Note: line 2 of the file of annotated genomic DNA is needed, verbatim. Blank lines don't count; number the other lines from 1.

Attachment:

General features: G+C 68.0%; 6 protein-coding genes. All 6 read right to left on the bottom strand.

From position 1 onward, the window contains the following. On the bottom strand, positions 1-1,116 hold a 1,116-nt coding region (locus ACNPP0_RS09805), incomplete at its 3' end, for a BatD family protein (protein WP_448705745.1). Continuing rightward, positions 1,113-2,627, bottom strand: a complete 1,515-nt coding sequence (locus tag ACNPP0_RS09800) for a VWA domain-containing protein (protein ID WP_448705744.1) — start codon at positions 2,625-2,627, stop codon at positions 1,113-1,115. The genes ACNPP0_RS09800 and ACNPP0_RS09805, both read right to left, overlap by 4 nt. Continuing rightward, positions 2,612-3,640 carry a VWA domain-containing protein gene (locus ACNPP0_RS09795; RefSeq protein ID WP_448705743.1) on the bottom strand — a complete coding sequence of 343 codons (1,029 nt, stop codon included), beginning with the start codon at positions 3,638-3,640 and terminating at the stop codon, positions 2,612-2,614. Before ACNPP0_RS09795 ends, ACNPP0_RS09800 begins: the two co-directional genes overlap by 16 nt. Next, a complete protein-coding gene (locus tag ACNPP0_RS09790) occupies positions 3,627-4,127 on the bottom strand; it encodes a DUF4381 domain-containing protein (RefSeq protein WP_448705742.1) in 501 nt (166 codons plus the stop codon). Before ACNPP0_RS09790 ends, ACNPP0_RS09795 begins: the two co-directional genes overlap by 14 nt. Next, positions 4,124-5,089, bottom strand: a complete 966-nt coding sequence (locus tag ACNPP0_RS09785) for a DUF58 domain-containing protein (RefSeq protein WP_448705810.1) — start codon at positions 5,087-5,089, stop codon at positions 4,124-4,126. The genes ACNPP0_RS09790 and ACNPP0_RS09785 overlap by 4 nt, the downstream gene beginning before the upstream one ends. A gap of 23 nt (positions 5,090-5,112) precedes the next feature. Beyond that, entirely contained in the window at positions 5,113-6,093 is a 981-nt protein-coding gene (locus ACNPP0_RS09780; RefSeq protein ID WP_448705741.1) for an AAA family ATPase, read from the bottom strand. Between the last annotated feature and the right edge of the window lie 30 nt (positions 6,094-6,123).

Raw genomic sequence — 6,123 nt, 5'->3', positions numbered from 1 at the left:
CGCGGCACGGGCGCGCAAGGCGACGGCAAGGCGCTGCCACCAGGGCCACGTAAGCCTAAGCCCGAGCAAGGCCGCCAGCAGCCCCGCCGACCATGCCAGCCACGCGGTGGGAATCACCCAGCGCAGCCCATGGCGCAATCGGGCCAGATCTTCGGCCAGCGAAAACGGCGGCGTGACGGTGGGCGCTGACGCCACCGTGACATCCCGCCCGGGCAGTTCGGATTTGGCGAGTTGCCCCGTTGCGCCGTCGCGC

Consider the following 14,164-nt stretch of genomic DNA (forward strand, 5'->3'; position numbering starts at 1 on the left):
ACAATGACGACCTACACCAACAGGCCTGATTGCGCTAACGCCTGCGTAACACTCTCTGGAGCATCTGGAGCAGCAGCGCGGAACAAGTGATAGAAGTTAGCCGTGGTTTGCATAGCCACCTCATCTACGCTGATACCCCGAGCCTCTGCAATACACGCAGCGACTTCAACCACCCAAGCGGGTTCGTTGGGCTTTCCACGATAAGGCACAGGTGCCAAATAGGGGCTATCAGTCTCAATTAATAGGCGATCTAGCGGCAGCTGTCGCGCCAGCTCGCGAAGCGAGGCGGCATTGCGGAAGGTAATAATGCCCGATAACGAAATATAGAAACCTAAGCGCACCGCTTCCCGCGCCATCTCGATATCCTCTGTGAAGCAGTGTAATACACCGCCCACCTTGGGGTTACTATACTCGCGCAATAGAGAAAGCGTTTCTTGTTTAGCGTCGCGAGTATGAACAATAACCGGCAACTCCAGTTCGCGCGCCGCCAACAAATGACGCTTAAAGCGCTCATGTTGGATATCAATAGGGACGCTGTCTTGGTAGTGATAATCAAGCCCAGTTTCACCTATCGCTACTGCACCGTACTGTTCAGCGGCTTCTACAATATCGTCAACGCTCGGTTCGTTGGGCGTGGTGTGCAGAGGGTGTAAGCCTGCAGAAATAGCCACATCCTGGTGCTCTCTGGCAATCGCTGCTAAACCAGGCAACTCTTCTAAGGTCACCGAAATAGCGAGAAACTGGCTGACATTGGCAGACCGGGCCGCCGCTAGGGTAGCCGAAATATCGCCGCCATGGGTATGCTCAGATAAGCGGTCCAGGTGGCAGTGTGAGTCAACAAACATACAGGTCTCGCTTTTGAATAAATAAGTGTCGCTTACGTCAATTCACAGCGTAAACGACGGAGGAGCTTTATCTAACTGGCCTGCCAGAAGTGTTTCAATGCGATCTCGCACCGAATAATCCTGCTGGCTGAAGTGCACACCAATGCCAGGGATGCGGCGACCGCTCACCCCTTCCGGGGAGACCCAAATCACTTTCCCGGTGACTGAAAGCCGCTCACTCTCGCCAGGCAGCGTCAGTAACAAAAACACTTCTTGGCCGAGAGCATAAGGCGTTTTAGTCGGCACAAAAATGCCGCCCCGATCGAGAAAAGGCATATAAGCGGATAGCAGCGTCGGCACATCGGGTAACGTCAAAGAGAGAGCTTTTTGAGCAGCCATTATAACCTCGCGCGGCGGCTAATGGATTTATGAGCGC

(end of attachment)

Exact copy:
From position 1 onward, the window contains the following. On the bottom strand, positions 1-1,116 hold a 1,116-nt coding region (locus ACNPP0_RS09805), incomplete at its 3' end, for a BatD family protein (protein WP_448705745.1). Continuing rightward, positions 1,113-2,627, bottom strand: a complete 1,515-nt coding sequence (locus tag ACNPP0_RS09800) for a VWA domain-containing protein (protein ID WP_448705744.1) — start codon at positions 2,625-2,627, stop codon at positions 1,113-1,115. The genes ACNPP0_RS09800 and ACNPP0_RS09805, both read right to left, overlap by 4 nt. Continuing rightward, positions 2,612-3,640 carry a VWA domain-containing protein gene (locus ACNPP0_RS09795; RefSeq protein ID WP_448705743.1) on the bottom strand — a complete coding sequence of 343 codons (1,029 nt, stop codon included), beginning with the start codon at positions 3,638-3,640 and terminating at the stop codon, positions 2,612-2,614. Before ACNPP0_RS09795 ends, ACNPP0_RS09800 begins: the two co-directional genes overlap by 16 nt. Next, a complete protein-coding gene (locus tag ACNPP0_RS09790) occupies positions 3,627-4,127 on the bottom strand; it encodes a DUF4381 domain-containing protein (RefSeq protein WP_448705742.1) in 501 nt (166 codons plus the stop codon). Before ACNPP0_RS09790 ends, ACNPP0_RS09795 begins: the two co-directional genes overlap by 14 nt. Next, positions 4,124-5,089, bottom strand: a complete 966-nt coding sequence (locus tag ACNPP0_RS09785) for a DUF58 domain-containing protein (RefSeq protein WP_448705810.1) — start codon at positions 5,087-5,089, stop codon at positions 4,124-4,126. The genes ACNPP0_RS09790 and ACNPP0_RS09785 overlap by 4 nt, the downstream gene beginning before the upstream one ends. A gap of 23 nt (positions 5,090-5,112) precedes the next feature. Beyond that, entirely contained in the window at positions 5,113-6,093 is a 981-nt protein-coding gene (locus ACNPP0_RS09780; RefSeq protein ID WP_448705741.1) for an AAA family ATPase, read from the bottom strand. Between the last annotated feature and the right edge of the window lie 30 nt (positions 6,094-6,123).